BY FRANK HAVILAND
Dear Messrs Rees-Mogg, Davis and Johnson,
I write to you at a time of deepening national crisis. The realm needs defending, and you might be the only three men able to do so.
The hour is late, not just for Brexit or Theresa May, but for Britain herself. This comes as a direct consequence of the Prime Minister’s prevarication, and spectacular ineptitude in terms of Brexit negotiations: a consequence you clearly recognise, judging by the tone of your recent open letter to her.
It is abundantly clear that all three of you have lost confidence in her stewardship. With Davis and Johnson both resigning senior cabinet posts this summer, and with the steadfast Rees-Mogg (whose honesty I doubt has ever seriously been impugned) being downright critical of the PM, something has gone horribly wrong.
Incompetence can always be forgiven, sabotage cannot. In 1999, when Gordon Brown famously sold half the nation’s gold reserves with gold prices at a 20-year low, he compounded the error by announcing the move to the market in advance. Theresa May has managed to make that look positively nuanced. In May, we have a leader whose every manoeuvre has been to capitulate before the opening bell has even rung.
Folding pocket aces as she has at every turn, May has continuously found ways to stymie Brexit – possibly with the hope of serving her term before the dirty deed has been finalised, and saddling some other schmuck with the legacy. When Donald Tusk recently hinted at a Canada +++ deal which had genuine Brexiteers drooling, May firmly stated that Chequers was the best thing since EU-compliant sliced bread. We should have realised the game was up long ago.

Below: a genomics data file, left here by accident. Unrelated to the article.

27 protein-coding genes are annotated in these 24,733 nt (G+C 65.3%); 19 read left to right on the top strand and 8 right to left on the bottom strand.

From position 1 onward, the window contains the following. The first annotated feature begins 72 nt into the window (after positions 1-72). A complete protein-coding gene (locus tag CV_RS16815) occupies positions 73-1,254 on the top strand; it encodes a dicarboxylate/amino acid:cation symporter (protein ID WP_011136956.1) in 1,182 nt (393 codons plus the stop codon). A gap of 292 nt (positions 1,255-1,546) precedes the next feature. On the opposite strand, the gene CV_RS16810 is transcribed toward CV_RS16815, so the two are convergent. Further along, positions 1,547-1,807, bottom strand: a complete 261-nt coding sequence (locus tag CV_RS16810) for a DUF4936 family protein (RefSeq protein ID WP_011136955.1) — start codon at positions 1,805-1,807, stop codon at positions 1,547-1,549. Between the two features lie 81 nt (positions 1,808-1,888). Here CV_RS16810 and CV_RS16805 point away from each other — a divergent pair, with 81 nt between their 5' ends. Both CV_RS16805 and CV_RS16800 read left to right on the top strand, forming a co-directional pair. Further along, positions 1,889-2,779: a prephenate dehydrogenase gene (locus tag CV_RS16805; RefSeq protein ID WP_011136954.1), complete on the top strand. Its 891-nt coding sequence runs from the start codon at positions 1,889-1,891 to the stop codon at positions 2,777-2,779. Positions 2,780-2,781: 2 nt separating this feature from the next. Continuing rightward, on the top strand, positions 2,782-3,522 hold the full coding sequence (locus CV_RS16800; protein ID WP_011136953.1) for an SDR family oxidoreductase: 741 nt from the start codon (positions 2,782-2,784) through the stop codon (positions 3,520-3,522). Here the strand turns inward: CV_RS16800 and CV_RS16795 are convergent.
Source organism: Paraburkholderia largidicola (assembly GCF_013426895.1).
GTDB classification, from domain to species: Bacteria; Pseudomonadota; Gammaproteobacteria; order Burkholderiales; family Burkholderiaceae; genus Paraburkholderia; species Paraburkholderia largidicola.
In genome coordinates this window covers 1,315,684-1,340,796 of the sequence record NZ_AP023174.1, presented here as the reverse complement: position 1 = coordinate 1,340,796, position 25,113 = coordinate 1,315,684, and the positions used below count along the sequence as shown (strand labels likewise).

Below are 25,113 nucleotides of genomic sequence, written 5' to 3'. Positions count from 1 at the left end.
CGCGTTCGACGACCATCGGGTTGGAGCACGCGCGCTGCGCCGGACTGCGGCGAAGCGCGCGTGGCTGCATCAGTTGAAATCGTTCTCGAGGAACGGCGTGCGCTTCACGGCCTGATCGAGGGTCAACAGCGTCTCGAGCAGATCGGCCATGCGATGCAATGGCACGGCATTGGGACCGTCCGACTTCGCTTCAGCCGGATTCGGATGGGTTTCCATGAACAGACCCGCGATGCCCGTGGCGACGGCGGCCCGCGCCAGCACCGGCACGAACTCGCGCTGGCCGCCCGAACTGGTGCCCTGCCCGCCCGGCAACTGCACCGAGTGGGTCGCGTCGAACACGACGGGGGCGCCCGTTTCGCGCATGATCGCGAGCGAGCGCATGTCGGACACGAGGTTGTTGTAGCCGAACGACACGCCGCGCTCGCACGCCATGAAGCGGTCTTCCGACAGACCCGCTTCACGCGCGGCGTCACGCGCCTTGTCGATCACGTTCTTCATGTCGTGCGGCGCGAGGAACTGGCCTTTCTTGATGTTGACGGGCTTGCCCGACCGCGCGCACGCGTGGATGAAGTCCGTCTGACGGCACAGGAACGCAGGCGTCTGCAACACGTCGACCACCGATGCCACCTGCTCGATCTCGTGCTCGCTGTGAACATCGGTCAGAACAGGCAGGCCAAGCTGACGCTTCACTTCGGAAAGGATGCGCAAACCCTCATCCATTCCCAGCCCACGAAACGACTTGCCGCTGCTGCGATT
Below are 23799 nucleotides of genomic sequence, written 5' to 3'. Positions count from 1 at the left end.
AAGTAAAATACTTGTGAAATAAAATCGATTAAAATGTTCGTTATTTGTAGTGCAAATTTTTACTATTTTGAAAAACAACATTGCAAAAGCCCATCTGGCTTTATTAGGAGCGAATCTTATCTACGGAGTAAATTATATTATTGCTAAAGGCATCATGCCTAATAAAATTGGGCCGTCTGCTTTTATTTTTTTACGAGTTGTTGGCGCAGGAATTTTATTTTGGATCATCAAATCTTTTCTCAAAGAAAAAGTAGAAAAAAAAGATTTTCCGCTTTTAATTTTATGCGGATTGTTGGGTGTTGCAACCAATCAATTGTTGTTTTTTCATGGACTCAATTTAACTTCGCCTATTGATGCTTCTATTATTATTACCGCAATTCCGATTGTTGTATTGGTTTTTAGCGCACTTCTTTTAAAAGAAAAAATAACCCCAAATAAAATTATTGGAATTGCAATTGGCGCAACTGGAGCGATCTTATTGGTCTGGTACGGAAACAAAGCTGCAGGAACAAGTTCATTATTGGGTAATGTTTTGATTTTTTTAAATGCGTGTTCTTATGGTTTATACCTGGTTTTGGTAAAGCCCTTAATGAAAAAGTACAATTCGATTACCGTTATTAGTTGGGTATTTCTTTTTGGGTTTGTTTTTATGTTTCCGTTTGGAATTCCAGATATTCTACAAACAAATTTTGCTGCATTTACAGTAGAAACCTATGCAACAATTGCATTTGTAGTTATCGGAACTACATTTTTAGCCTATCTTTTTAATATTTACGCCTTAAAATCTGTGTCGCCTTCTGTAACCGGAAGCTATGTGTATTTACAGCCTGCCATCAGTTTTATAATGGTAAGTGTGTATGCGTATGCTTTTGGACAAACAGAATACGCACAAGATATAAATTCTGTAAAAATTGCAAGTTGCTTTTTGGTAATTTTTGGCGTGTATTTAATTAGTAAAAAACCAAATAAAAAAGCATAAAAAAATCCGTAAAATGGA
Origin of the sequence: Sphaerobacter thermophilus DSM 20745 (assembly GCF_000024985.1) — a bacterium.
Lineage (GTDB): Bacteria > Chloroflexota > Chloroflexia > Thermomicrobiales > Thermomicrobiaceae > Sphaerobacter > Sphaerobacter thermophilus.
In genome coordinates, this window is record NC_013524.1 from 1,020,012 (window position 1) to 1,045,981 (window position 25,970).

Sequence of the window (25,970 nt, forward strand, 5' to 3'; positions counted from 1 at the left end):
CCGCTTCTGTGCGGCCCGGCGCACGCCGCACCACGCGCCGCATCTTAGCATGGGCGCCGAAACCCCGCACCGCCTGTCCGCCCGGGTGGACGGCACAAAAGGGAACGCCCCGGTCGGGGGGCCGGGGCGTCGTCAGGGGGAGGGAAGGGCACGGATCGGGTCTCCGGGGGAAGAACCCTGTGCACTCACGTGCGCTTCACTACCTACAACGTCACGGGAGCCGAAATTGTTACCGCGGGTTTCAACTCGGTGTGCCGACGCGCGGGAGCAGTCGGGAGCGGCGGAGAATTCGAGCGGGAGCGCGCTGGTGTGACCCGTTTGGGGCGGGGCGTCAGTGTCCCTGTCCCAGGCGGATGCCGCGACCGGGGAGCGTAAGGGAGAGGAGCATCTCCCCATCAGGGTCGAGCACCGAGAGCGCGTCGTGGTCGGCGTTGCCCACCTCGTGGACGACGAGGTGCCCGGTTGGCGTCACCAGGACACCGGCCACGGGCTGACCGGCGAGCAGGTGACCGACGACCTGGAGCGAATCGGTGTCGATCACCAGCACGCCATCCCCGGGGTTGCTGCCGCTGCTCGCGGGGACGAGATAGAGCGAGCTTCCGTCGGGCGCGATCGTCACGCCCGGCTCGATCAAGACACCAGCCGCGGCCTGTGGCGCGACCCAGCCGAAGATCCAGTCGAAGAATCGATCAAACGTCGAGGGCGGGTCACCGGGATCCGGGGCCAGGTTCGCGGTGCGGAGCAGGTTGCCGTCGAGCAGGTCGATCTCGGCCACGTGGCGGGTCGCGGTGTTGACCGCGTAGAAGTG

But exactly how much of a shock is all this? May is a Remain PM, operating with a Remain administration. Her plan it seems, is to make a deal so bad that leavers finally see the folly of their ways, and are left running for the warmth of the EU jail cell (assuming they haven’t all died off in the meantime). Surely, you must now see that her position is untenable?
I sympathise enormously with how you must feel, watching from the wings as catastrophe heaped upon catastrophe is sold as progress. When would it be the right time to make a move? Even a successful coup would come with enormous challenges: how to unite a divided party? How much would you be blamed for disloyalty, disruption, and of course the added bonus of being saddled with a bungled Brexit. Yes, that’s got all the appeal of a Corbyn half-sucked Werther’s Original – I understand why you didn’t fancy it.
Now however, we have reached a tipping point. The PM finds herself under additional fire this week amid revelations that she is perfectly willing to extend the Brexit transition period for another year, and possibly pay an extra £20 billion in order to break the ‘impasse’ over the Irish border. This is not Brexit, this is the final straw.
Brexit was a brave move in a coward’s world. It was a bid for freedom, a cry from the heart, a yearning to live by the sword and of course if necessary, to die by it. It is not the first time Brits have taken such a stand, but I fear it could be the last.